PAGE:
Could Nvidia Stock Help You Become a Millionaire?


Buying solid companies and holding on to their shares for a very long time is a proven way to make money in the stock market, as this simple strategy helps investors take advantage of the power of compound growth and also capitalize on disruptive and secular growth opportunities.

Nvidia (NASDAQ: NVDA) is a prime example of what a successful buy-and-hold investment can deliver over the long run. An investor who put $10,000 into Nvidia stock a decade ago and held on would be sitting on a position worth more than $1.8 million right now and more than $1.9 million with dividends reinvested.

NVDA Chart

NVDA Chart

But can Nvidia replicate this feat and help new investors become millionaires if they start with a $10,000 investment?

Is it realistic to expect such massive gains from Nvidia again?

Nvidia has grown by leaps and bounds over the past decade, and now, with a market cap of just over $2.25 trillion, it’s the third-largest company in the world. So for Nvidia to grow by 100 times from here, its market cap would have to exceed $200 trillion. That looks absurd: Last year, the entire global gross domestic product (GDP) was an estimated $105 trillion, up just 5% from 2022.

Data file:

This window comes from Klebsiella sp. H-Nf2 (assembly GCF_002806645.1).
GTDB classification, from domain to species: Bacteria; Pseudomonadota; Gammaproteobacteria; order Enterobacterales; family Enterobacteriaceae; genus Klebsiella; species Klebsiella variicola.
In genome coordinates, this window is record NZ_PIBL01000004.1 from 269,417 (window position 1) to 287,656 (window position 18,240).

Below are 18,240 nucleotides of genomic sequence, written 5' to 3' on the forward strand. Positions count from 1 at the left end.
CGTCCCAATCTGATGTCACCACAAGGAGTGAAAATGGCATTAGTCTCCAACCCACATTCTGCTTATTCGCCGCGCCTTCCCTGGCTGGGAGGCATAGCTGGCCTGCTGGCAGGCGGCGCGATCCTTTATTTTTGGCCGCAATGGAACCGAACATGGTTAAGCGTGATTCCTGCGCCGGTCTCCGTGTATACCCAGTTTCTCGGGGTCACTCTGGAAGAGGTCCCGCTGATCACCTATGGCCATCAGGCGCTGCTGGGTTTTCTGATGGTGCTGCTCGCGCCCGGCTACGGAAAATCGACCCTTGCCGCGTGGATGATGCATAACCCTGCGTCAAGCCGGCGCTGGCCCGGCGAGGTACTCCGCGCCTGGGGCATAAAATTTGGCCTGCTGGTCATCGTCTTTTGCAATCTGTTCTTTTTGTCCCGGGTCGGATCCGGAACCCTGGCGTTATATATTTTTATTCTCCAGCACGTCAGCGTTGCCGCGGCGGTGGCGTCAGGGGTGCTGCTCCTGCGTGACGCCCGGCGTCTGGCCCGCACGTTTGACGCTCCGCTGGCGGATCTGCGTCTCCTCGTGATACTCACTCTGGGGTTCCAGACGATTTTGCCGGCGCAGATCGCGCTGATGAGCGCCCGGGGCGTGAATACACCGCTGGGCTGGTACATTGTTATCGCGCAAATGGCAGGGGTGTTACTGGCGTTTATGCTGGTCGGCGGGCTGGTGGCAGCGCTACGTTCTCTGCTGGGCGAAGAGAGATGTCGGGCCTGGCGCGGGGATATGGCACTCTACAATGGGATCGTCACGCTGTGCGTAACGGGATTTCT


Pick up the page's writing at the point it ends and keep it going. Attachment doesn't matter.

Nvidia’s market cap, therefore, is equivalent to about 2% of the global GDP. If it maintained that proportion over the long haul, it would be worth $200 trillion when the world economy had grown to an almost incomprehensibly large $10 quadrillion. That may not happen in our lifetime — global GDP has grown by between 2% and 5% a year since 1980 in most years, except during the 2008-2009 recession and at the onset of the pandemic in 2020.

Assuming the global economy grows at an optimistic 5% a year, it would take more than nine decades for it to grow to $10 quadrillion. We can’t know if Nvidia will even be around then. However, going by the company’s prospects and the multiple markets that it serves with its graphics processing units (GPUs), there is a good chance it could turn out to be a solid long-term bet — even if it’s unlikely to turn a $10,000 investment into a million-dollar position again in our lifetimes.